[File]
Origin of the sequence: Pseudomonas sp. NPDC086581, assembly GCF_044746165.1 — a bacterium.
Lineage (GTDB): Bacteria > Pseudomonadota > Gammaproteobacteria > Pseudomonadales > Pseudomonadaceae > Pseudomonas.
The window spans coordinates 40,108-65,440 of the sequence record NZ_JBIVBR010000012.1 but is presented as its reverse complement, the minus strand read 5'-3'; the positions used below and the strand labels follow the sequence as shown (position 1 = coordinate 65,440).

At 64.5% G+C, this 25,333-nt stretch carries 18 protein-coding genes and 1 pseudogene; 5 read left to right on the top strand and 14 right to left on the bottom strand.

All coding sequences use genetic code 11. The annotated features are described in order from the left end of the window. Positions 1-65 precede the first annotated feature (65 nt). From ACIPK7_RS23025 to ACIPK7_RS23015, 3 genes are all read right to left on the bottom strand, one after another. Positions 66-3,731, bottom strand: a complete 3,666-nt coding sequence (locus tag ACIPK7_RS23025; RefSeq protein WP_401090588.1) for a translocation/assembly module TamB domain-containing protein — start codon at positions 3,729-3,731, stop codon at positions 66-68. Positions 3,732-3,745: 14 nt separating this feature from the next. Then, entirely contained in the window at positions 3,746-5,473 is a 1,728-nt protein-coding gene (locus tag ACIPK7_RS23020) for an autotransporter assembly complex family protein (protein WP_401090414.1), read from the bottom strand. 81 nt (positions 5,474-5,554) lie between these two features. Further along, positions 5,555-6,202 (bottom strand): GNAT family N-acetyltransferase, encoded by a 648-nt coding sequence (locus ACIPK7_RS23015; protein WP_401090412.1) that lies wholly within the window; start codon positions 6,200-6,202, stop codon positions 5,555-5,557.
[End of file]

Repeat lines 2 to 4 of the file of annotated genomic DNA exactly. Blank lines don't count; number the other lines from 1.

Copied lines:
Lineage (GTDB): Bacteria > Pseudomonadota > Gammaproteobacteria > Pseudomonadales > Pseudomonadaceae > Pseudomonas.
The window spans coordinates 40,108-65,440 of the sequence record NZ_JBIVBR010000012.1 but is presented as its reverse complement, the minus strand read 5'-3'; the positions used below and the strand labels follow the sequence as shown (position 1 = coordinate 65,440).

At 64.5% G+C, this 25,333-nt stretch carries 18 protein-coding genes and 1 pseudogene; 5 read left to right on the top strand and 14 right to left on the bottom strand.